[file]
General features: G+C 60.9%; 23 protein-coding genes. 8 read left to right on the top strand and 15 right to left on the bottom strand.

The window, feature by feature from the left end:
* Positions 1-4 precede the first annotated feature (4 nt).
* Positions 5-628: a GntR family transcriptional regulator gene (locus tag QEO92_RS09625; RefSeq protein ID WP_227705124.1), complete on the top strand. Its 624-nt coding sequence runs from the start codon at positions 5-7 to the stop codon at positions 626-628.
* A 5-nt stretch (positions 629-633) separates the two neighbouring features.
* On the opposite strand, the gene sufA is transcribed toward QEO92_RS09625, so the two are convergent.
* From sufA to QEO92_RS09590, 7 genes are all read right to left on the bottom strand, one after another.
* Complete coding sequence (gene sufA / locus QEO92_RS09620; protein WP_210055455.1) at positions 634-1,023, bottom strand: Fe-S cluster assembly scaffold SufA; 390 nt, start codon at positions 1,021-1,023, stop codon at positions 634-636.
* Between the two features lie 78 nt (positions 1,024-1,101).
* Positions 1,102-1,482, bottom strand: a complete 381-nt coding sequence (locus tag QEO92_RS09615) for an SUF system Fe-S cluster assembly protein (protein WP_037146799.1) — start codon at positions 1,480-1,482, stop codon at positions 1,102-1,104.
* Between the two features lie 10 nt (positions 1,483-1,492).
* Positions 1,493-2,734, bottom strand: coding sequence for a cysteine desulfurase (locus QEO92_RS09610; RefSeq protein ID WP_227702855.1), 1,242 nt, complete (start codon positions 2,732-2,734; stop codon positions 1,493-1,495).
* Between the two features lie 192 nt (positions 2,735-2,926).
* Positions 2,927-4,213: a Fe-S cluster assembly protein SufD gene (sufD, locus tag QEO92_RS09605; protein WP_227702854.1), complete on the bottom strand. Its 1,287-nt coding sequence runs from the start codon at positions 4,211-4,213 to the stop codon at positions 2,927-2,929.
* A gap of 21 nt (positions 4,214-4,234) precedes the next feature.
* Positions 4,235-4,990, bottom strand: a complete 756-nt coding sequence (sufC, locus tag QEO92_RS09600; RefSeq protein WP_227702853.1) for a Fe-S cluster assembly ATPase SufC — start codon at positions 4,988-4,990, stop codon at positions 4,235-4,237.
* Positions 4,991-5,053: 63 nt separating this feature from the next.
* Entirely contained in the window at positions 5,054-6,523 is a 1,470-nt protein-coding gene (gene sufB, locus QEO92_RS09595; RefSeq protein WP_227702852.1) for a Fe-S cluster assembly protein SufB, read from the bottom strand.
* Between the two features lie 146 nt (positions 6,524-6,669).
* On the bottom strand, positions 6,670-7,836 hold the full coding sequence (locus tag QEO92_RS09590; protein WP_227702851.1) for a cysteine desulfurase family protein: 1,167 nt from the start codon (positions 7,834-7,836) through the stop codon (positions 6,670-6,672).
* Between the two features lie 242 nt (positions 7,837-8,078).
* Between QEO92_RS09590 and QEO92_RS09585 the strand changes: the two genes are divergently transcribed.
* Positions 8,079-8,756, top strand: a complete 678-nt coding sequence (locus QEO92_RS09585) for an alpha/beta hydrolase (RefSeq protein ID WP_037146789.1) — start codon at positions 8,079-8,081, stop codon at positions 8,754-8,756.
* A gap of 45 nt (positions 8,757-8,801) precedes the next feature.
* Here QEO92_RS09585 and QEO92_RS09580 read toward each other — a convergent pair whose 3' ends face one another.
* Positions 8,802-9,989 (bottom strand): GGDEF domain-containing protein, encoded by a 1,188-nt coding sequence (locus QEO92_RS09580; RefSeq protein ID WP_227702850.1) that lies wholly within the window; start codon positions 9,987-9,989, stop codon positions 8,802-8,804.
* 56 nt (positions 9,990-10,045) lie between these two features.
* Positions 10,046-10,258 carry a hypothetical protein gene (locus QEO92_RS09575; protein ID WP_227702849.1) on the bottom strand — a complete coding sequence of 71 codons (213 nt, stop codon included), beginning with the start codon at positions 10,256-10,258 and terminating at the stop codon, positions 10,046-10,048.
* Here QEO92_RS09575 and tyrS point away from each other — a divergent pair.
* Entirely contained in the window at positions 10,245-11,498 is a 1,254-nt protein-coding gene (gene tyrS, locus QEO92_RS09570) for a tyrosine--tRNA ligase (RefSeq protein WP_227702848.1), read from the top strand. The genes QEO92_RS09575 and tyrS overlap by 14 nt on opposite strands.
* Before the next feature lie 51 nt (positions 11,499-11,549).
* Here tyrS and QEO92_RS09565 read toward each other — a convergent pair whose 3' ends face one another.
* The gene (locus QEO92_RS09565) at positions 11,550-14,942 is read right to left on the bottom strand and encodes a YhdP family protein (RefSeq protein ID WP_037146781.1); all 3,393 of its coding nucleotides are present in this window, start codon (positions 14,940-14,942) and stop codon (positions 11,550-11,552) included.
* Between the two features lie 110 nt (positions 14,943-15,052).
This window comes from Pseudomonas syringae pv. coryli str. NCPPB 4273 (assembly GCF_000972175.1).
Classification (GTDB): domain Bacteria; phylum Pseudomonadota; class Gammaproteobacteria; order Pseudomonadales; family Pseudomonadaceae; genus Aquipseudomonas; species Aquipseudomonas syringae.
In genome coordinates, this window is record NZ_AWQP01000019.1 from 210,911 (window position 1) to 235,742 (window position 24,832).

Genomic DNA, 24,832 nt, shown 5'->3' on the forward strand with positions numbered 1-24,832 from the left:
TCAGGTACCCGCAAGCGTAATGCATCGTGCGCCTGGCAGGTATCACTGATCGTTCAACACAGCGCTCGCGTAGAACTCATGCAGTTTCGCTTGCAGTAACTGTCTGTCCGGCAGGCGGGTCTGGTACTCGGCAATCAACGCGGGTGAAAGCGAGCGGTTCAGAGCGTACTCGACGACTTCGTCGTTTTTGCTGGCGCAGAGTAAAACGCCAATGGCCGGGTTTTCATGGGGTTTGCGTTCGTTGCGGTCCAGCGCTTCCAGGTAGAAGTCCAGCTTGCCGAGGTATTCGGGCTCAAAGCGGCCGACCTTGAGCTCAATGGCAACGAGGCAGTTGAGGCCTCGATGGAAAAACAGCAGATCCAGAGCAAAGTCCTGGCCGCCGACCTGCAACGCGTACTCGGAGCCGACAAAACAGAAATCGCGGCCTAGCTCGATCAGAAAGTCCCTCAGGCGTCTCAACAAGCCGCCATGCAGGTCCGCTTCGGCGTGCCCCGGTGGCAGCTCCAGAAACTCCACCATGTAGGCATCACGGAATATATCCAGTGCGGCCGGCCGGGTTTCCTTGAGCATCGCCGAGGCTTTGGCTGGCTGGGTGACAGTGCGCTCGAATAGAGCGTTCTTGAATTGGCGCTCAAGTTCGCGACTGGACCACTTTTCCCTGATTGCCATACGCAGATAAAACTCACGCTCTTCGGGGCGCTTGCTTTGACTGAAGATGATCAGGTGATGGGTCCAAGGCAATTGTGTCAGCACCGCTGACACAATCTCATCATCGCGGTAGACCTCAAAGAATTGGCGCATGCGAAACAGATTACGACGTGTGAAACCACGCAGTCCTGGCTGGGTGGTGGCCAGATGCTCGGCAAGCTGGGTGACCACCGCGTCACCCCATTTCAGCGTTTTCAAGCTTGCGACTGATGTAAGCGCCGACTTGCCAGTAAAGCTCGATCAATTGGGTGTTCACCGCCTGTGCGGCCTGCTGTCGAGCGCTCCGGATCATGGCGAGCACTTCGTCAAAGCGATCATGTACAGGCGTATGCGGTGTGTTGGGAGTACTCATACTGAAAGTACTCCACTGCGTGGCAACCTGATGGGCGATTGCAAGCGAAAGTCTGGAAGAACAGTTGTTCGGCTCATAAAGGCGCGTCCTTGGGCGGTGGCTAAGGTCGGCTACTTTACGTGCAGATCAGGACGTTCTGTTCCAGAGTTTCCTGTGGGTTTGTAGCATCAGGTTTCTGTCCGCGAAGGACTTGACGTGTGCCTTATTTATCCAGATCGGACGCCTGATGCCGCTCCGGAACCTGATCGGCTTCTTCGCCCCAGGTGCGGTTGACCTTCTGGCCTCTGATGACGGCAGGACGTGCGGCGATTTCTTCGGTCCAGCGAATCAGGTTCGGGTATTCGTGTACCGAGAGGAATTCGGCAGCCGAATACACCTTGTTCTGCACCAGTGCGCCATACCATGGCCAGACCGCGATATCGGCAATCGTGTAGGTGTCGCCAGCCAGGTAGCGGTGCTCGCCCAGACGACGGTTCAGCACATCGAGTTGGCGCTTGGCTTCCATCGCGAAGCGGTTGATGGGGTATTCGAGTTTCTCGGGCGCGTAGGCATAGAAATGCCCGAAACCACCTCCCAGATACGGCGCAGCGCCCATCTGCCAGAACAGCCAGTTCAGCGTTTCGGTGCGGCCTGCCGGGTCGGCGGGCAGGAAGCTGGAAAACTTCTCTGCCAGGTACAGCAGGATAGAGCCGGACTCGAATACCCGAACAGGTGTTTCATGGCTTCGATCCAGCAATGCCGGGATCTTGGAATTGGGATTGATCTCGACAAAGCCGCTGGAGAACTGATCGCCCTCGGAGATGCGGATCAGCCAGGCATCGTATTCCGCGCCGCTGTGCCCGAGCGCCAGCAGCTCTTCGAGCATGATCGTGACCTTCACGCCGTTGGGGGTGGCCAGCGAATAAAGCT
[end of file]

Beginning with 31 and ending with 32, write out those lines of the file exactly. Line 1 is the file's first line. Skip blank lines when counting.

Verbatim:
* Before the next feature lie 51 nt (positions 11,499-11,549).
* Here tyrS and QEO92_RS09565 read toward each other — a convergent pair whose 3' ends face one another.